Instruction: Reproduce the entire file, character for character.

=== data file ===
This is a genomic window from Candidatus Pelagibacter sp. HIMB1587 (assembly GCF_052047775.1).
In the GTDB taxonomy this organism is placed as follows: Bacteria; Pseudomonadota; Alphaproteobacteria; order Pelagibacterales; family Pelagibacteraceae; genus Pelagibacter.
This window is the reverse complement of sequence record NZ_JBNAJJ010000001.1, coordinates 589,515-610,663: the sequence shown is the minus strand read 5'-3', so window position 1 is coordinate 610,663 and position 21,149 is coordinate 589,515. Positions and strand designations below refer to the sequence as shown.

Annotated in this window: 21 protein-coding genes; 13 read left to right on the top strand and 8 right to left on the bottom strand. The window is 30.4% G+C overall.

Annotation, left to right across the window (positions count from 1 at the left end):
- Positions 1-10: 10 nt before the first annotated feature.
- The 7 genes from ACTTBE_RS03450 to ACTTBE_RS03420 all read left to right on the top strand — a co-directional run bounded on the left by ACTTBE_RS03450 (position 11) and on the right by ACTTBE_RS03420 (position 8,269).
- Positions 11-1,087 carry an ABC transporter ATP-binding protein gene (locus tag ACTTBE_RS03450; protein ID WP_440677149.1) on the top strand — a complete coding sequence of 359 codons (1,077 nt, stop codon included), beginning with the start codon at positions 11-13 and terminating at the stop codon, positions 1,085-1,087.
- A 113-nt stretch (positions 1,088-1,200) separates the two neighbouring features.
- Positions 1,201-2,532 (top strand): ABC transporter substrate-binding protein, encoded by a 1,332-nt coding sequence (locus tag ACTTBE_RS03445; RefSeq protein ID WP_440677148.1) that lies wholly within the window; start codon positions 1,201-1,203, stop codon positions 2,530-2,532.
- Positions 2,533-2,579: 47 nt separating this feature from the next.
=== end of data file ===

This is a genomic window from Candidatus Pelagibacter sp. HIMB1587 (assembly GCF_052047775.1).
In the GTDB taxonomy this organism is placed as follows: Bacteria; Pseudomonadota; Alphaproteobacteria; order Pelagibacterales; family Pelagibacteraceae; genus Pelagibacter.
This window is the reverse complement of sequence record NZ_JBNAJJ010000001.1, coordinates 589,515-610,663: the sequence shown is the minus strand read 5'-3', so window position 1 is coordinate 610,663 and position 21,149 is coordinate 589,515. Positions and strand designations below refer to the sequence as shown.

Annotated in this window: 21 protein-coding genes; 13 read left to right on the top strand and 8 right to left on the bottom strand. The window is 30.4% G+C overall.

Annotation, left to right across the window (positions count from 1 at the left end):
- Positions 1-10: 10 nt before the first annotated feature.
- The 7 genes from ACTTBE_RS03450 to ACTTBE_RS03420 all read left to right on the top strand — a co-directional run bounded on the left by ACTTBE_RS03450 (position 11) and on the right by ACTTBE_RS03420 (position 8,269).
- Positions 11-1,087 carry an ABC transporter ATP-binding protein gene (locus tag ACTTBE_RS03450; protein ID WP_440677149.1) on the top strand — a complete coding sequence of 359 codons (1,077 nt, stop codon included), beginning with the start codon at positions 11-13 and terminating at the stop codon, positions 1,085-1,087.
- A 113-nt stretch (positions 1,088-1,200) separates the two neighbouring features.
- Positions 1,201-2,532 (top strand): ABC transporter substrate-binding protein, encoded by a 1,332-nt coding sequence (locus tag ACTTBE_RS03445; RefSeq protein ID WP_440677148.1) that lies wholly within the window; start codon positions 1,201-1,203, stop codon positions 2,530-2,532.
- Positions 2,533-2,579: 47 nt separating this feature from the next.